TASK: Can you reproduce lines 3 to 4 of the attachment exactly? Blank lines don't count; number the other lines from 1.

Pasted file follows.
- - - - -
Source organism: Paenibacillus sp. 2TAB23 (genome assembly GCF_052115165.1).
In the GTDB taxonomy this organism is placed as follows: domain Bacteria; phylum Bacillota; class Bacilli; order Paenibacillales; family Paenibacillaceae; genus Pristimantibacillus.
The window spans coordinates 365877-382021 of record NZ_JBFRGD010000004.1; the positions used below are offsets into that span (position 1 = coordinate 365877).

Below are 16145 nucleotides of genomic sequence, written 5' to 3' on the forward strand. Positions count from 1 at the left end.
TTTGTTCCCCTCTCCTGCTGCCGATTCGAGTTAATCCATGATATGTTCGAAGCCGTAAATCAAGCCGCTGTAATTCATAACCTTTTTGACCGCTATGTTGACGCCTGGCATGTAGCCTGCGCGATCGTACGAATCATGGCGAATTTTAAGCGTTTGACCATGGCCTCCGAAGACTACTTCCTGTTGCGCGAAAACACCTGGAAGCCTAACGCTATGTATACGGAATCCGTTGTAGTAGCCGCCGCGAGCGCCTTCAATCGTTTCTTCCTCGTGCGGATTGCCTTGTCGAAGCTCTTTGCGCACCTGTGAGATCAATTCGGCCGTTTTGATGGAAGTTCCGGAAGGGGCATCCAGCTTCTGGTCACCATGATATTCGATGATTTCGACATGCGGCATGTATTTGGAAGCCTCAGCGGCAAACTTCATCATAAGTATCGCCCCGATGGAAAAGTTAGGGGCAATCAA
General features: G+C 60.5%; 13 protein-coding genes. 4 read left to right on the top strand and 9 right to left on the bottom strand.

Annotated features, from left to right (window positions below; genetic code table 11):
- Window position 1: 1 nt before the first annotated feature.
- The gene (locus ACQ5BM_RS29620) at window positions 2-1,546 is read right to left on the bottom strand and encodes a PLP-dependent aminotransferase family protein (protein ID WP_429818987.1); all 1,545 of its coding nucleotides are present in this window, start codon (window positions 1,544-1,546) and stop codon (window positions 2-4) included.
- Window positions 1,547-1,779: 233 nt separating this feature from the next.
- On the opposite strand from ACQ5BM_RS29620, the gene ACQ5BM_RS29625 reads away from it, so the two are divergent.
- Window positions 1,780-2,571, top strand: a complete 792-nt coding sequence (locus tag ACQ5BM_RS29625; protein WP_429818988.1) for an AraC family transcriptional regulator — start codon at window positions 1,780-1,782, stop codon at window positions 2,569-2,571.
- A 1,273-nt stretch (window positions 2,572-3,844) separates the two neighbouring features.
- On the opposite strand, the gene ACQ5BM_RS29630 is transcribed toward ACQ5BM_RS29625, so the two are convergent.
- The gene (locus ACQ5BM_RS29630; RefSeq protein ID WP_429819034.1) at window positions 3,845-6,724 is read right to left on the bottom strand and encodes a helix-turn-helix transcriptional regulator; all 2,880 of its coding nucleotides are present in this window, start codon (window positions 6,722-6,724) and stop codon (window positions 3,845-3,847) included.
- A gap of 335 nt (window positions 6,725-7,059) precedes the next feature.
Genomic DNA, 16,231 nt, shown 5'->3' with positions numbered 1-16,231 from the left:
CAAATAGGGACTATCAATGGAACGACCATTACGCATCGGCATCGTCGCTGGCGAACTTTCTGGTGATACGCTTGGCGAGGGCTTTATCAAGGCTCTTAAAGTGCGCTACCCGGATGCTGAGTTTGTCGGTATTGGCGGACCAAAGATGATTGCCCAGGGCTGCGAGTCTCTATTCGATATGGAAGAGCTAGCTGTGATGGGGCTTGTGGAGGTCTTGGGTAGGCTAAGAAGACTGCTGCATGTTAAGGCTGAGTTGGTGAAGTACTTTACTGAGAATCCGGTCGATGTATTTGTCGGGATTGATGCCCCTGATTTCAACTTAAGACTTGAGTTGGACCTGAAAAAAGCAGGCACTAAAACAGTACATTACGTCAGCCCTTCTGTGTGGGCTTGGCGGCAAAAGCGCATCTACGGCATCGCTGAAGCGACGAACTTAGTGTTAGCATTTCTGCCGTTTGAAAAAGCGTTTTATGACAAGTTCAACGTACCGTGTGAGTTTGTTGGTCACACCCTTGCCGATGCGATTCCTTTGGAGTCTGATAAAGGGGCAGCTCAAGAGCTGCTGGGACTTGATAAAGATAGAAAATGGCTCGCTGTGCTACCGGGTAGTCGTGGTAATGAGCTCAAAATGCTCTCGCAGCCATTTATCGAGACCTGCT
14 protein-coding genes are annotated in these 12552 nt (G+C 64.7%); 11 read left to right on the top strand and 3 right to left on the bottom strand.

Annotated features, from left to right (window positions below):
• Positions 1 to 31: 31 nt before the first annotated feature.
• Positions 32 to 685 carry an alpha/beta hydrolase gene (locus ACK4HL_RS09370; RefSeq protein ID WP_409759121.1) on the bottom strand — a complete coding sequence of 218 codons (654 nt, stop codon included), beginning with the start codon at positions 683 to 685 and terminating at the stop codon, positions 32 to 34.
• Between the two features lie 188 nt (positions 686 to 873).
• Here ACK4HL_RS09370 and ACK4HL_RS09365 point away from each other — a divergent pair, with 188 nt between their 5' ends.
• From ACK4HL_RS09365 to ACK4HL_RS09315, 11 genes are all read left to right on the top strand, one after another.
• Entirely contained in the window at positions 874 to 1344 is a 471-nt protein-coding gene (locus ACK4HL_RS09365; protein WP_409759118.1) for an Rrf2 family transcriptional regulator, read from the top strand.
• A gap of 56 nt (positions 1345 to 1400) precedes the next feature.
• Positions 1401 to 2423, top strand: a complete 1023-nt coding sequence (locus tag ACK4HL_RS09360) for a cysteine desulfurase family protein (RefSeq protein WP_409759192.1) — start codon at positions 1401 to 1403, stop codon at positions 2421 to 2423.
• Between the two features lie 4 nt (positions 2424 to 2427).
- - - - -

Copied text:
The window spans coordinates 365877-382021 of record NZ_JBFRGD010000004.1; the positions used below are offsets into that span (position 1 = coordinate 365877).

Below are 16145 nucleotides of genomic sequence, written 5' to 3' on the forward strand. Positions count from 1 at the left end.